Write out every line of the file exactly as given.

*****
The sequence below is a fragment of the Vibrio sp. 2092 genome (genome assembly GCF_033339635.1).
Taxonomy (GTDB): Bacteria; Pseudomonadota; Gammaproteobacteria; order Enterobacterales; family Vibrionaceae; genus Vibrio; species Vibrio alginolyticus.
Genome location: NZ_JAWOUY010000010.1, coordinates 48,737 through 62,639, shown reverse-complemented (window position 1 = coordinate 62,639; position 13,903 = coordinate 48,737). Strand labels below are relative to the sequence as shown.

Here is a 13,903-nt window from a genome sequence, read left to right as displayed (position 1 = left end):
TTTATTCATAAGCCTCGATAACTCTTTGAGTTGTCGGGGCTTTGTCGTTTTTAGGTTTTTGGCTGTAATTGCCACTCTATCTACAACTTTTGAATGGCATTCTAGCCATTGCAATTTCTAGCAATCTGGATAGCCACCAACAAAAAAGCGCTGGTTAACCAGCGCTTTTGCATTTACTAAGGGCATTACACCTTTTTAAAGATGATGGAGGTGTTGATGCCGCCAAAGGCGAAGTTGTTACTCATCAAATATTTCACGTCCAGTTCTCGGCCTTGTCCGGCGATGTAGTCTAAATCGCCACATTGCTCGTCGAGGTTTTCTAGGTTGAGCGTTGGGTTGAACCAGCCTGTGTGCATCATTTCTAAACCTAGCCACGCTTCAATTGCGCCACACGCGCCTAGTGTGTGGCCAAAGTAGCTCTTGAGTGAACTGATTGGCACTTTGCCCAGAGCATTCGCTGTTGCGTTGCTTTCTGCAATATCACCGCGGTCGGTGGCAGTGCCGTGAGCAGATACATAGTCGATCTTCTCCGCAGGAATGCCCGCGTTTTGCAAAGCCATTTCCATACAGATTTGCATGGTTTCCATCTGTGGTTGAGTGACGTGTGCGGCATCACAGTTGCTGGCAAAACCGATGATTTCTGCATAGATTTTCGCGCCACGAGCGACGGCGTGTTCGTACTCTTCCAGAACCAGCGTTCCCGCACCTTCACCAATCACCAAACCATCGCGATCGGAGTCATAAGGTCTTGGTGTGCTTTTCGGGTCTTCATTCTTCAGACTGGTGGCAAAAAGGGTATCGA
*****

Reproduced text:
The sequence below is a fragment of the Vibrio sp. 2092 genome (genome assembly GCF_033339635.1).
Taxonomy (GTDB): Bacteria; Pseudomonadota; Gammaproteobacteria; order Enterobacterales; family Vibrionaceae; genus Vibrio; species Vibrio alginolyticus.
Genome location: NZ_JAWOUY010000010.1, coordinates 48,737 through 62,639, shown reverse-complemented (window position 1 = coordinate 62,639; position 13,903 = coordinate 48,737). Strand labels below are relative to the sequence as shown.

Here is a 13,903-nt window from a genome sequence, read left to right as displayed (position 1 = left end):
TTTATTCATAAGCCTCGATAACTCTTTGAGTTGTCGGGGCTTTGTCGTTTTTAGGTTTTTGGCTGTAATTGCCACTCTATCTACAACTTTTGAATGGCATTCTAGCCATTGCAATTTCTAGCAATCTGGATAGCCACCAACAAAAAAGCGCTGGTTAACCAGCGCTTTTGCATTTACTAAGGGCATTACACCTTTTTAAAGATGATGGAGGTGTTGATGCCGCCAAAGGCGAAGTTGTTACTCATCAAATATTTCACGTCCAGTTCTCGGCCTTGTCCGGCGATGTAGTCTAAATCGCCACATTGCTCGTCGAGGTTTTCTAGGTTGAGCGTTGGGTTGAACCAGCCTGTGTGCATCATTTCTAAACCTAGCCACGCTTCAATTGCGCCACACGCGCCTAGTGTGTGGCCAAAGTAGCTCTTGAGTGAACTGATTGGCACTTTGCCCAGAGCATTCGCTGTTGCGTTGCTTTCTGCAATATCACCGCGGTCGGTGGCAGTGCCGTGAGCAGATACATAGTCGATCTTCTCCGCAGGAATGCCCGCGTTTTGCAAAGCCATTTCCATACAGATTTGCATGGTTTCCATCTGTGGTTGAGTGACGTGTGCGGCATCACAGTTGCTGGCAAAACCGATGATTTCTGCATAGATTTTCGCGCCACGAGCGACGGCGTGTTCGTACTCTTCCAGAACCAGCGTTCCCGCACCTTCACCAATCACCAAACCATCGCGATCGGAGTCATAAGGTCTTGGTGTGCTTTTCGGGTCTTCATTCTTCAGACTGGTGGCAAAAAGGGTATCGA